As the capital of an ancient kingdom Bhaktapur, like Patan and Katmandu, has a Durbar Square and a royal palace. A guide will show you the Golden Gate, Telaju Chowk and the National Art Gallery. Have a snack in one of the cafes at Taumadhi Tol and then walk around Potters' Square. Then visit the woodcarving and brass museums inside Pujari Math.
This city is definitely worth a couple of days stay and accommodation can be found here. The Golden Gate Guest House right on Durbar Square charges R150 for an adequate room and right at the far western gate, the Typical Guest House offers rustic rooms for R75/R100.
The tourist bus park is at the northern part of the city, at Yelachhe Tol, although it is just as easy to walk south over the bridge at Lakulachhe Tol and wave down a bus on the Arniko highway.

Backpacker's Tips : Kerstin Eyrich, Germany (April 02)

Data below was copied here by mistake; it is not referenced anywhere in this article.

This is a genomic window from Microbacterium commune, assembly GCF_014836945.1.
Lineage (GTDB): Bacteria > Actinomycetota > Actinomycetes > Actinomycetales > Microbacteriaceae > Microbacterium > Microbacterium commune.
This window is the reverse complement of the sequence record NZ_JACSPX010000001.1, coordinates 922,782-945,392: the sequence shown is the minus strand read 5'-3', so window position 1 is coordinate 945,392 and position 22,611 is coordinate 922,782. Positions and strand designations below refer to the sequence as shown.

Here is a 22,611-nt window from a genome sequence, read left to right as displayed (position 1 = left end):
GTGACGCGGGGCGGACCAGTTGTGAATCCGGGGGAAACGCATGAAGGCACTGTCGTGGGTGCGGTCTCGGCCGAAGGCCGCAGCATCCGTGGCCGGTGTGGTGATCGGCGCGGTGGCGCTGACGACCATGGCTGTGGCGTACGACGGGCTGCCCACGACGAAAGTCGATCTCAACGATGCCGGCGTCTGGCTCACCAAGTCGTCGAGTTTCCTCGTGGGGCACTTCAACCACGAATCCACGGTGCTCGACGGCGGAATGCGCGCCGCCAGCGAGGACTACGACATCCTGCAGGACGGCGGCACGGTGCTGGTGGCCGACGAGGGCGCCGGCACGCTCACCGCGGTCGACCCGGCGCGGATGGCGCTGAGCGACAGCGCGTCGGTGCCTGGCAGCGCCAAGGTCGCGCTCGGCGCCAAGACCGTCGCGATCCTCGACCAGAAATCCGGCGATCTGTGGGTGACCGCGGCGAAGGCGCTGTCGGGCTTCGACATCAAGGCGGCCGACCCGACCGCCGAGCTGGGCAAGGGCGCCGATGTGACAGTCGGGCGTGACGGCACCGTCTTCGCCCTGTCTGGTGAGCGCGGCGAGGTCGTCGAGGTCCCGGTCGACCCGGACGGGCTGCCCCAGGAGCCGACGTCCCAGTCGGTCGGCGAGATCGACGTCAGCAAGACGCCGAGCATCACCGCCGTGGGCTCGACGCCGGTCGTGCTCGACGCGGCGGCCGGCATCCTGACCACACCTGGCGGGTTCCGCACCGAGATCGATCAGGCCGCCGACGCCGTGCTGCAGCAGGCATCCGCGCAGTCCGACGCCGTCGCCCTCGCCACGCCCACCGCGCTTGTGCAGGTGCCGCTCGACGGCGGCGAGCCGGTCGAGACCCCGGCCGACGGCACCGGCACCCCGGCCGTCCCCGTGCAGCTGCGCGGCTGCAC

« Durbar square: at the time when I was there (sept.2001) it was easy to get into the place without paying, simply refuse, smile and walk through.... girls have better chances however, as my boyfriend always had to discuss a bit while I was already waiting inside, but he always managed, still. or you could just come from freak street, and walk in behind the ticket booth. / I saw the child-goddess Kumari at one of the few opportunities when she leaves her home, that was during Indra Jatra, a big festival taking place in August/September, when she is pulled around the town on a wooden carriage. But beware, at the same time 2 little boys are dressed up like her as well, so to confuse the public, they are supposed to represent Bhairab and Ganesh. Further parts of the festival were mask dances in Kathmandu streets, god figures like a huge elephant god consisting of 2 men under a bamboo-and-fabric-cover who couldn't see anything and knocked the people off their asses!